The classic example is when the modified duty offered is going to pay wages equal to pre-injury wages. Easy. Refusal of suitable modified duty means no entitlement to temporary total benefits. The worker who refused suitable modified work at full pay is unable to earn full wages because of his or her own election, not because of the injury. Temporary partial disability would not come into play in that circumstance, it’s an all or nothing proposition. However, when the modified duty offered is at a lower rate of pay or reduced hours and would entitle the worker to TPD, South Carolina has used the Pollack analysis to a seemingly different result. South Carolina has taken the position that the worker would still be entitled to the TPD as if they would have accepted the modified work – just not TTD. This is because the worker’s ability/inability to earn wages can be put in two different categories when reduced wages/hours accompanying modified duty are involved.
The first category of ability to earn wages is based on the injury. The worker on modified duty restrictions, and therefore offered work at a lesser wage, has an inability to earn a portion of his or her wages that is directly related to the injury. Even if the worker accepts the modified work, the worker has some level of related partial disability because of the reduced pay corresponding with the modified work arrangement. This temporary partial disability will exist for as long as the medical restrictions are in place necessitating modified work. However, if the worker refuses suitable modified duty, the worker’s inability to earn the remainder of his or her normal wages is due to self-limitation or personal choice and is unrelated to the work injury. The courts in South Carolina have held that the most equitable result in such a situation is to apportion the worker’s potential wages and benefits based on what is and is not related to the work injury.
Based on how the courts have ruled in situations of refusal of modified duty, we believe they would take a similar apportionment approach to a concurrent absence due to COVID or other unrelated condition for workers who would otherwise be receiving TPD benefits. But for the illness-based absence, the person would still only be able to earn part of the usual income because the work injury has put limits on his or her earning capacity. Thus, the person would still be entitled to TPD for as long as the work-injury-related need for modified duty with reduced pay are in place.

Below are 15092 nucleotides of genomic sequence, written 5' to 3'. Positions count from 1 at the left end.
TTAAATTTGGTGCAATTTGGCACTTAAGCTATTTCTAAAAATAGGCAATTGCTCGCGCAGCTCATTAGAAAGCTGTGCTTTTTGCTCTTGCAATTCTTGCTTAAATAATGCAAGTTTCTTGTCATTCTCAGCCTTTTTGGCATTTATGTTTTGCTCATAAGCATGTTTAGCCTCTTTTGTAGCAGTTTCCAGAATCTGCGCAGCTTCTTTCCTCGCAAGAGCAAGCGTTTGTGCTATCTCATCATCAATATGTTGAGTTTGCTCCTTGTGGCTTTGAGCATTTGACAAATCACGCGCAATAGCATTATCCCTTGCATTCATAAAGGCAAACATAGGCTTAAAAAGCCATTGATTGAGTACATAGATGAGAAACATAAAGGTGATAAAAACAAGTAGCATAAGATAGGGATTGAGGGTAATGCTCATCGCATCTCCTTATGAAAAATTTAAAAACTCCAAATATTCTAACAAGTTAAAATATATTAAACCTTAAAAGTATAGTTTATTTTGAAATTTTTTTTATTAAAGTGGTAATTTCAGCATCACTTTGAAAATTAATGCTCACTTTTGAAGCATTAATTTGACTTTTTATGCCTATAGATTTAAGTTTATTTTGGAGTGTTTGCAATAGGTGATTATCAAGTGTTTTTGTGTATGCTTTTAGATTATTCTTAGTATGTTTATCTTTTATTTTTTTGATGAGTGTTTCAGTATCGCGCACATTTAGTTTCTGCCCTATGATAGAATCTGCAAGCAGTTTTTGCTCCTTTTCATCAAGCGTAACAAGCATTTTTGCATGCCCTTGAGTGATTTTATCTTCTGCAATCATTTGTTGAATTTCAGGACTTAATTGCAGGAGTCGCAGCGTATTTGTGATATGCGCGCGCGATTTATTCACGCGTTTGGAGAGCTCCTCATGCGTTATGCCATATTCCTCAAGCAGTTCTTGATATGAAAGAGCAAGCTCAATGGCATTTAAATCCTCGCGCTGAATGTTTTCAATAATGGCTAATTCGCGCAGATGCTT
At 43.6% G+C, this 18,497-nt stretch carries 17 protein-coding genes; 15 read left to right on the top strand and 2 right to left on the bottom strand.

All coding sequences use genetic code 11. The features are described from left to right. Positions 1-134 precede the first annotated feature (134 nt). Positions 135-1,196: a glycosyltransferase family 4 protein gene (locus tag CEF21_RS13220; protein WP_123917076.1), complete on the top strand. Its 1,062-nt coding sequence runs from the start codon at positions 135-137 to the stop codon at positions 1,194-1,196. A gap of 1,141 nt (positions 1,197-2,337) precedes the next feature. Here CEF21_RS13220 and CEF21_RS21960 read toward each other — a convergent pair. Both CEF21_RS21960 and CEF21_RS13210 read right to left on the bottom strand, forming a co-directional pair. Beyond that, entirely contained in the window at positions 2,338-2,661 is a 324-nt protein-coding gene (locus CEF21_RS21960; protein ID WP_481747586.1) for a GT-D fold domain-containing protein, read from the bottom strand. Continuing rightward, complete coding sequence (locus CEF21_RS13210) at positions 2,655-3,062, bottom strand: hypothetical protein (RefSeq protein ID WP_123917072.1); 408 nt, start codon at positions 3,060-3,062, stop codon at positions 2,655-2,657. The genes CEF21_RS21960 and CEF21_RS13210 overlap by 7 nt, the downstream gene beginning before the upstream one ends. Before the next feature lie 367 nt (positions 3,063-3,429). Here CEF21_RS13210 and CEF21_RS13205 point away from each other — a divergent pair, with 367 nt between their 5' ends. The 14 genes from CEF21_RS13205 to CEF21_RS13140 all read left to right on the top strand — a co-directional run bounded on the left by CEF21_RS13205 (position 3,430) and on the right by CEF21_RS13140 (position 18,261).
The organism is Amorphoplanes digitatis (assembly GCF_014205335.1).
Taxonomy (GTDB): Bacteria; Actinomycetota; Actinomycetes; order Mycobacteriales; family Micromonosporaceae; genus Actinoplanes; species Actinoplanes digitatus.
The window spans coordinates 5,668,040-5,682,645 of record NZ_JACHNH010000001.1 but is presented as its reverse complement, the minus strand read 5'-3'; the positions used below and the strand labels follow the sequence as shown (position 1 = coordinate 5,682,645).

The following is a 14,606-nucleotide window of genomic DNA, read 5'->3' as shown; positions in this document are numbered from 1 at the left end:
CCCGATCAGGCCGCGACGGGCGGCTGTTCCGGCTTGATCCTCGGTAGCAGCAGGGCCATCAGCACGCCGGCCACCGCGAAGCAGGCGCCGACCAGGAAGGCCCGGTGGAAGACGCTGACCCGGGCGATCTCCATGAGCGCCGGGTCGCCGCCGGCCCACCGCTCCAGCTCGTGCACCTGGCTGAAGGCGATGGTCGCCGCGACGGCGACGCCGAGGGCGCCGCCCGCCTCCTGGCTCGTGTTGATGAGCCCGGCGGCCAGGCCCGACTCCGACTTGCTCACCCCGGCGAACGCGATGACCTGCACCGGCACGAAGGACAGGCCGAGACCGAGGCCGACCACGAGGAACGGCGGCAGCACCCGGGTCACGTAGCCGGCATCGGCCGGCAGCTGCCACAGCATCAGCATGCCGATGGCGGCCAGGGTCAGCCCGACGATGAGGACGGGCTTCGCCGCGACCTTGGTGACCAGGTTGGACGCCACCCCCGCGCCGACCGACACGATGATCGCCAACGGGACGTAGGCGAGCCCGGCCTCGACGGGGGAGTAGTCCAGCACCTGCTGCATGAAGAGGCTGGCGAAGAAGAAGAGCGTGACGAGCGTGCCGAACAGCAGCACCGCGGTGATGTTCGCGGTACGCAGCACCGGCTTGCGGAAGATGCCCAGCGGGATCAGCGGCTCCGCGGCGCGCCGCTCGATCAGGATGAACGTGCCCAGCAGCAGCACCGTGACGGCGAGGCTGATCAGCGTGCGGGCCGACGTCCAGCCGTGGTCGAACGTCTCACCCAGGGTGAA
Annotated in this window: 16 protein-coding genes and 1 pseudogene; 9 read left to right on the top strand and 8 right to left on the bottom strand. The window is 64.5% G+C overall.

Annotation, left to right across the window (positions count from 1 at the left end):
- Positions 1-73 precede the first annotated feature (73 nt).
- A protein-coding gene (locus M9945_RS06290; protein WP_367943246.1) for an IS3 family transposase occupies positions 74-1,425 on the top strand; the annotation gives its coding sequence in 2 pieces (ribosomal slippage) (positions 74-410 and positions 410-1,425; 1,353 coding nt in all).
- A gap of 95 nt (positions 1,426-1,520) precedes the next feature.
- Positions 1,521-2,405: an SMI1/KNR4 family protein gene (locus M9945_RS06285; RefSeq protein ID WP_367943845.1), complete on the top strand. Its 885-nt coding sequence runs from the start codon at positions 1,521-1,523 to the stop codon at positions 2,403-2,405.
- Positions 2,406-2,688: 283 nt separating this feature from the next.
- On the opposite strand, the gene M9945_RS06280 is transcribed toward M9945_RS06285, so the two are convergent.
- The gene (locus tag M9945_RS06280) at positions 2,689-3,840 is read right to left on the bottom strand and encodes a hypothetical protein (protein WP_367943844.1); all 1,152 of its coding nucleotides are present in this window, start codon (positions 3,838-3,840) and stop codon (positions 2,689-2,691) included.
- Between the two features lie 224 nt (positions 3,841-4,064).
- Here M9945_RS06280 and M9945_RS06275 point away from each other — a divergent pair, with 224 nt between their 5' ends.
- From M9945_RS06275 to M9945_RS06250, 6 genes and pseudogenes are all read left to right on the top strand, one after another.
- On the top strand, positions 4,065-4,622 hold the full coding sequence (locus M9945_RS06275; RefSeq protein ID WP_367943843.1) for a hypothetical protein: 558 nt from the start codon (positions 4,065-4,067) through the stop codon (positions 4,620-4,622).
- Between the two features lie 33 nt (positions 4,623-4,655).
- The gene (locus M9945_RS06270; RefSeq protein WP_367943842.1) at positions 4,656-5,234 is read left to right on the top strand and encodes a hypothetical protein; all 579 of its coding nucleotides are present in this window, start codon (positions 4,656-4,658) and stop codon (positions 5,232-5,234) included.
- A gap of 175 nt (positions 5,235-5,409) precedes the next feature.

Of course, this begs the question of: how do you know how much to pay in TPD if there are no wages from which to run the calculation? If the worker’s hours vary from week to week, estimates from the Employer of average hours offered to the worker can be used, or an average of what the worker has been earning while on modified duty, if available. Then use the same estimated rate for the entire period of absence. Benefits like sick days and PTO may be factored in, if used, but that would have to be addressed on a case-by-case basis.
Again, other states may handle this differently. To date, the South Carolina Workers’ Compensation Commission and the higher courts have not adjudicated this issue specifically in the context of COVID. But the Commission and the higher courts have been consistent in their interpretation of entitlement to temporary disability benefits in a number of different scenarios and we believe they would follow suit if the question where presented. Hopefully, in another year, we won’t see any more questions in the context of COVID, but Flu season is always just around the corner.